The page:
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Non-enzymatic N-acetylation of Lysine Residues by AcetylCoA Often Occurs via a Proximal S-acetylated Thiol Intermediate Sensitive to Glyoxalase II

Lookup NU author(s): Dr Kurt Hoogewijs



This work is licensed under a Creative Commons Attribution 4.0 International License (CC BY 4.0).


© 2017 The AuthorsAcetyl coenzyme A (AcCoA), a key intermediate in mitochondrial metabolism, N-acetylates lysine residues, disrupting and, in some cases, regulating protein function. The mitochondrial lysine deacetylase Sirtuin 3 (Sirt3) reverses this modification with benefits reported in diabetes, obesity, and aging. We show that non-enzymatic lysine N-acetylation by AcCoA is greatly enhanced by initial acetylation of a cysteine residue, followed by SN-transfer of the acetyl moiety to a nearby lysine on mitochondrial proteins and synthetic peptides. The frequent occurrence of an S-acetyl intermediate before lysine N-acetylation suggests that proximity to a thioester is a key determinant of lysine susceptibility to acetylation. The thioesterase glyoxalase II (Glo2) can limit protein S-acetylation, thereby preventing subsequent lysine N-acetylation. This suggests that the hitherto obscure role of Glo2 in mitochondria is to act upstream of Sirt3 in minimizing protein N-acetylation, thus limiting protein dysfunction when AcCoA accumulates.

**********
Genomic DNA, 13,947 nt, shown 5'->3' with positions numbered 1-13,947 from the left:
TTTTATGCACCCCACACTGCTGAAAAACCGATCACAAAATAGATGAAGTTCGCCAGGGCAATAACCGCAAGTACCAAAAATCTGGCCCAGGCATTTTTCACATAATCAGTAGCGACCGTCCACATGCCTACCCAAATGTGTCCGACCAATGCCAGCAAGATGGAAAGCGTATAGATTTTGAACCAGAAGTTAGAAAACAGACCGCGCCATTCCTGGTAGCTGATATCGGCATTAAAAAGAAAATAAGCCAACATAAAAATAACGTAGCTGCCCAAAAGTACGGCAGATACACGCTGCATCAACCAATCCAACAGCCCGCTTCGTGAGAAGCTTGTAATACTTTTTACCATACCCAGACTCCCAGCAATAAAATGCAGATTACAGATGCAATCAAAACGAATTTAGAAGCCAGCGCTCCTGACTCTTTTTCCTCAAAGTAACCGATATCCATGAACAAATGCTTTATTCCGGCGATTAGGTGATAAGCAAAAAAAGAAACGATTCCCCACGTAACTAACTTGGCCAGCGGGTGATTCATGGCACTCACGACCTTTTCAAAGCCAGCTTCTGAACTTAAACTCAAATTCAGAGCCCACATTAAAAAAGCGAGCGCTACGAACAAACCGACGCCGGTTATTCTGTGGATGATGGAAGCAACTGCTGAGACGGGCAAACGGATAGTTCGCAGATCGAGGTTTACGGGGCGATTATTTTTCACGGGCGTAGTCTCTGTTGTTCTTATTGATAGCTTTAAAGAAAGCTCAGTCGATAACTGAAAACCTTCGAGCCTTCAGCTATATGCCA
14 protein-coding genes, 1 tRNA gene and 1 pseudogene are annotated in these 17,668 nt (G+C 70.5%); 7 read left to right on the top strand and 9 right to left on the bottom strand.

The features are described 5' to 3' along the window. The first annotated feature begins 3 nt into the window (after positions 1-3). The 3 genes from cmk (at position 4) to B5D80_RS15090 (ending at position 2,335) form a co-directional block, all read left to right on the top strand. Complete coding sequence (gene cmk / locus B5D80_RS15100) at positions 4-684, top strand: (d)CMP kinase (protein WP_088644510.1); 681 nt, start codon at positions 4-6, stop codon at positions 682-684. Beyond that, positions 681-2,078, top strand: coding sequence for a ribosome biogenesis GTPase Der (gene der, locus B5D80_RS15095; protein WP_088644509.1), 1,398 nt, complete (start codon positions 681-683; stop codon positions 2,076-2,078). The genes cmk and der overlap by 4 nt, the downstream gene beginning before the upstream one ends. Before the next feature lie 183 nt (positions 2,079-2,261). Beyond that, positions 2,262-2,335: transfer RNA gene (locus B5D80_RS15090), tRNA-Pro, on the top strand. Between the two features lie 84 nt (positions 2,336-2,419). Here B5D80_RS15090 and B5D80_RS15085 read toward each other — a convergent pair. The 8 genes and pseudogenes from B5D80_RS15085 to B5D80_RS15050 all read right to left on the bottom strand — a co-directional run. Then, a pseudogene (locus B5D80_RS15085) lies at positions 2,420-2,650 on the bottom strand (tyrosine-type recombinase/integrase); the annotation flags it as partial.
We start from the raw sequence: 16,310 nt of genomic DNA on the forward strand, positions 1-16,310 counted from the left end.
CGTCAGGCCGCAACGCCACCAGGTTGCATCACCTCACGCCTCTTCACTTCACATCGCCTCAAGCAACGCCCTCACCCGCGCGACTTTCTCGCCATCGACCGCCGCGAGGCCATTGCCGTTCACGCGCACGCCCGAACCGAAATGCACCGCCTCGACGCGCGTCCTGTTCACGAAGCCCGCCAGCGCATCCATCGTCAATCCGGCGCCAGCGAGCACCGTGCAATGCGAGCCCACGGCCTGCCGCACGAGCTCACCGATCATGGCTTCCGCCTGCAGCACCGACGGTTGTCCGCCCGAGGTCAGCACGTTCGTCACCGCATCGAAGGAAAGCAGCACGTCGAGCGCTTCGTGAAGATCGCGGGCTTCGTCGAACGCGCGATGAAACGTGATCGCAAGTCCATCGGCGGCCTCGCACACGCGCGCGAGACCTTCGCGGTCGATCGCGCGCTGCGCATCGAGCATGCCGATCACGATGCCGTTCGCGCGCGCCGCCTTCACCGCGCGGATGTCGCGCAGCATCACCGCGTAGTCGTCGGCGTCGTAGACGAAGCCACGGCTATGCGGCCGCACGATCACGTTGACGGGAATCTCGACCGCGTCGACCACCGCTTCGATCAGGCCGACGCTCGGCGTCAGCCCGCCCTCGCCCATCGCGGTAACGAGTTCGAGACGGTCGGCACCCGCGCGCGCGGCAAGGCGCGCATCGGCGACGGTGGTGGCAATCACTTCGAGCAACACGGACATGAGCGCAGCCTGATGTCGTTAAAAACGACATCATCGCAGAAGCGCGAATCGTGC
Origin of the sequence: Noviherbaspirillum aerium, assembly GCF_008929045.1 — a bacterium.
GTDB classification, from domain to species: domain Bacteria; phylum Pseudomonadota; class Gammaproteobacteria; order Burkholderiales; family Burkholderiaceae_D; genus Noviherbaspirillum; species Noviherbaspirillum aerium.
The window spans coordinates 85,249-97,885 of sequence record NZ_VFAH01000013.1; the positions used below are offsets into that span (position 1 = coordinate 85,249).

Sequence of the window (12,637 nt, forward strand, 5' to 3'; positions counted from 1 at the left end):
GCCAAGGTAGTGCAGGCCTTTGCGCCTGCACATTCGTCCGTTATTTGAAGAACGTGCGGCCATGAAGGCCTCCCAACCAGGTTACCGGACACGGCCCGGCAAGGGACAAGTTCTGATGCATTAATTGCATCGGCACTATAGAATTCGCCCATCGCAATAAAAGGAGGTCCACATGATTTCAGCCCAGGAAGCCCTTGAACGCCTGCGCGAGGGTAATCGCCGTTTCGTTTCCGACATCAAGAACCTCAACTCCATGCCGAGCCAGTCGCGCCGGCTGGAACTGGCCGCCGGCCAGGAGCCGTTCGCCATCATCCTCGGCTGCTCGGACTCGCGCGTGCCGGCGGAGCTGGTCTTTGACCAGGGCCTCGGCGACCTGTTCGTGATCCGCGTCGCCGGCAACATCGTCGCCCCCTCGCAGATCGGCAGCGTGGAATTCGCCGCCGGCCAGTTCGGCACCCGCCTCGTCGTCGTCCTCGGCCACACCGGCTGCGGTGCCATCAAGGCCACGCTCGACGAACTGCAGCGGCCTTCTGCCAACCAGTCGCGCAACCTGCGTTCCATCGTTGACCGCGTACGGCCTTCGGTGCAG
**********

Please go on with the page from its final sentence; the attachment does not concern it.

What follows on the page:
Publication metadata

Author(s): James AM, Hoogewijs K, Logan A, Hall AR, Ding S, Fearnley IM, Murphy MP

Publication type: Article

Publication status: Published

Journal: Cell Reports

Year: 2017

Volume: 18

Issue: 9

Pages: 2105-2112

Print publication date: 28/02/2017

Online publication date: 28/02/2017

Acceptance date: 03/02/2017

Date deposited: 08/05/2017

ISSN (electronic): 2211-1247

Publisher: Elsevier BV


DOI: 10.1016/j.celrep.2017.02.018


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